Encouragingly, Italy plans to clean up the Sarno and other rivers in the area. In fact, remedial dredging began on the Sarno River in the early 2000s, so perhaps at least some of the pollution will be mitigated, if not eliminated, in the coming years and decades.
Pollution of rivers is also widespread in the United States. The mighty Mississippi River, also called the Big Muddy, because its waters are generally brown, mostly from sediments. But the Big Muddy holds much more than mud, for its level of pollutants is great. In fact, it is sometimes called the Colon of America. In addition to sewage, perhaps the worst pollutants in the river are agricultural in nature. At the mouth of the Mississippi in the Gulf of Mexico lies a so-called Dead Zone of 6,000 to 8,000 square miles. This has been created by the Mississippi’s high amount of nitrogen-based fertilizer run-off, which upsets the food chain, creating very low oxygen levels in coastal waters.
Green advocates hope to cleanse this impressive river by urging the U.S. Environmental Protection Agency to include agricultural run-off - particularly nitrogen and phosphorus pollution - under protocols set by the Clean Water Act of 1972. But the federal government wants the states to act first, so we’ll see how this scenario unfolds.
The Citarum River, located in West Java, Indonesia, flows through a basin populated by millions of people using the river’s water for drinking, fishing, agriculture and industrial applications. The problem is, thousands of factories line the river and routinely dump their waste into it, turning the water various ugly colors. These factories are supposed to clean the water after they use it and dump it back into the river, but this process is rarely done and violators rarely prosecuted.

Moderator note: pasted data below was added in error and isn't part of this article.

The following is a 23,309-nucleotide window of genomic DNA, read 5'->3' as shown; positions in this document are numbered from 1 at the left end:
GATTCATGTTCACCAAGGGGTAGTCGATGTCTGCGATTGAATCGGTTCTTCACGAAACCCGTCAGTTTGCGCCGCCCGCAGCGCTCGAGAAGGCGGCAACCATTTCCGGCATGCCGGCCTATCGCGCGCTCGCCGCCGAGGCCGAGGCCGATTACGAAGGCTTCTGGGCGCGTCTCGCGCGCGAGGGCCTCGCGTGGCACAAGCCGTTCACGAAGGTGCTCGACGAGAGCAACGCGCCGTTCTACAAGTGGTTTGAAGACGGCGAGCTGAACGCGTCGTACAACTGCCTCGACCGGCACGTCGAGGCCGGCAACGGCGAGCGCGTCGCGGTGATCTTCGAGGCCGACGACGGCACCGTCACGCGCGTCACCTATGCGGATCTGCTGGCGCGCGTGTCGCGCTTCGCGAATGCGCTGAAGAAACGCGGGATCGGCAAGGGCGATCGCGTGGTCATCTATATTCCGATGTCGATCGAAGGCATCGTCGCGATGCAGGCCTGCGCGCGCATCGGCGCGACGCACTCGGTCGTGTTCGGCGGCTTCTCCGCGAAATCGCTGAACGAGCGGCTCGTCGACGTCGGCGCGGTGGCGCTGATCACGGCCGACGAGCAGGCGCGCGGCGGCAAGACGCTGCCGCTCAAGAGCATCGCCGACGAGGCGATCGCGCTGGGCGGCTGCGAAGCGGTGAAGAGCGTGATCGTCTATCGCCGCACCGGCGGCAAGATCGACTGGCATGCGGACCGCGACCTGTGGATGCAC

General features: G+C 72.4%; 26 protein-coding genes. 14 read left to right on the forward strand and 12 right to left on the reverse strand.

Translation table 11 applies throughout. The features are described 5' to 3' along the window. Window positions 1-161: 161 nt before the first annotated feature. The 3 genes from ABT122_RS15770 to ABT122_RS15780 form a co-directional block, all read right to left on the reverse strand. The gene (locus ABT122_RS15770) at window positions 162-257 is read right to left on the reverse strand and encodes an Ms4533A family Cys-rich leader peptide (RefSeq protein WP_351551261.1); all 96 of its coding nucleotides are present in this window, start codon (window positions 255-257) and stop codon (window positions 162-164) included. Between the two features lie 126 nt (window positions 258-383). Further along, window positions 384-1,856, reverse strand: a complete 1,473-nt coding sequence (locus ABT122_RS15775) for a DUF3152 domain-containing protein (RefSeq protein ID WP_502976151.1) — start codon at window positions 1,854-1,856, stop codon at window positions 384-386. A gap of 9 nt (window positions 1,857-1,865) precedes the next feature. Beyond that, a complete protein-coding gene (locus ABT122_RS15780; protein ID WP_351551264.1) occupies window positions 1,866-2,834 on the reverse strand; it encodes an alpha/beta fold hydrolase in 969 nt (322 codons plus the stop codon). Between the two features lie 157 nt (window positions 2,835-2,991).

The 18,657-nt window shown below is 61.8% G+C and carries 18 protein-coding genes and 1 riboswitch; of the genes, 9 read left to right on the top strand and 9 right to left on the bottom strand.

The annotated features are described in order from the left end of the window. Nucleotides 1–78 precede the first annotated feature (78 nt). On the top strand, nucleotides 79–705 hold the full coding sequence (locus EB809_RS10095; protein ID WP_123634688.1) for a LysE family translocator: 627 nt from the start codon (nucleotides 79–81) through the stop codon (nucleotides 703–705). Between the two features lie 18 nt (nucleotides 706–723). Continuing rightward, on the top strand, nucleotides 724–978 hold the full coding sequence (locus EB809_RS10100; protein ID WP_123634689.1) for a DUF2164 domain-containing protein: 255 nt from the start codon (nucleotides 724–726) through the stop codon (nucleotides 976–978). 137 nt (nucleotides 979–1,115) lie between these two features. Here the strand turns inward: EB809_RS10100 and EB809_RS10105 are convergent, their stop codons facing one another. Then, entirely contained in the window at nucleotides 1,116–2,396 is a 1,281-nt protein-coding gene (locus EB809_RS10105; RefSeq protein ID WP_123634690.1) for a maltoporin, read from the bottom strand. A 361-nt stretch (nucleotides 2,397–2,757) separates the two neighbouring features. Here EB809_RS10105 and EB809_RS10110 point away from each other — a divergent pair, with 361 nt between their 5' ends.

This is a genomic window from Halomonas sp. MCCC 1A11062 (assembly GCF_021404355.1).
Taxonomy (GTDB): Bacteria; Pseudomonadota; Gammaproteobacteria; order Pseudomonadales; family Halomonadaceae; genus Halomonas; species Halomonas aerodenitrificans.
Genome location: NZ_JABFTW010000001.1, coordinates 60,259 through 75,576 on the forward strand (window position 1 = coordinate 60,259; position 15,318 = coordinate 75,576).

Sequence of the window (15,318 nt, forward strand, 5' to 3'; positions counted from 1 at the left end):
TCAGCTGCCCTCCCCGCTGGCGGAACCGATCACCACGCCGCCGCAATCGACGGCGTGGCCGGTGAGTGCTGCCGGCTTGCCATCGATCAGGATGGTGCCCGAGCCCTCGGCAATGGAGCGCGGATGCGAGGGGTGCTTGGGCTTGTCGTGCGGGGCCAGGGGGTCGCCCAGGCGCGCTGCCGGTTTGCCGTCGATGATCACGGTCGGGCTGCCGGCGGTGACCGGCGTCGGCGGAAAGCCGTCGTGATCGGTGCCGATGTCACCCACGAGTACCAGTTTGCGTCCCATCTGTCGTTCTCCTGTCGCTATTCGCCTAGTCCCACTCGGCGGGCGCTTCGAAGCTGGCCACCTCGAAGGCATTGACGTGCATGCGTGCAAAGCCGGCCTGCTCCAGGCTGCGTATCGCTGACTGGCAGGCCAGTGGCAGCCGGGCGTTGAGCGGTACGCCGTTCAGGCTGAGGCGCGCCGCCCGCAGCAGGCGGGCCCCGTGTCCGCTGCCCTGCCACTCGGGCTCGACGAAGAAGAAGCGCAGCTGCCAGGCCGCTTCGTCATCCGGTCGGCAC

Shockingly, the Blacksmith Institute has declared that lead pollution in the Citarum River is 1,000 times the acceptable level as set by America's Environmental Protection Agency. Because of this ecological catastrophe, the Citarum River is considered by many to be the dirtiest river in the world.
In current times, the Asian Development Bank has loaned Indonesia $500 million over 15 years to help clean up the Citarum River. But, since so many people and industries use the Citarum’s water, cleansing it may remain more fantasy than reality, unless billions rather than millions are spent on clean-up.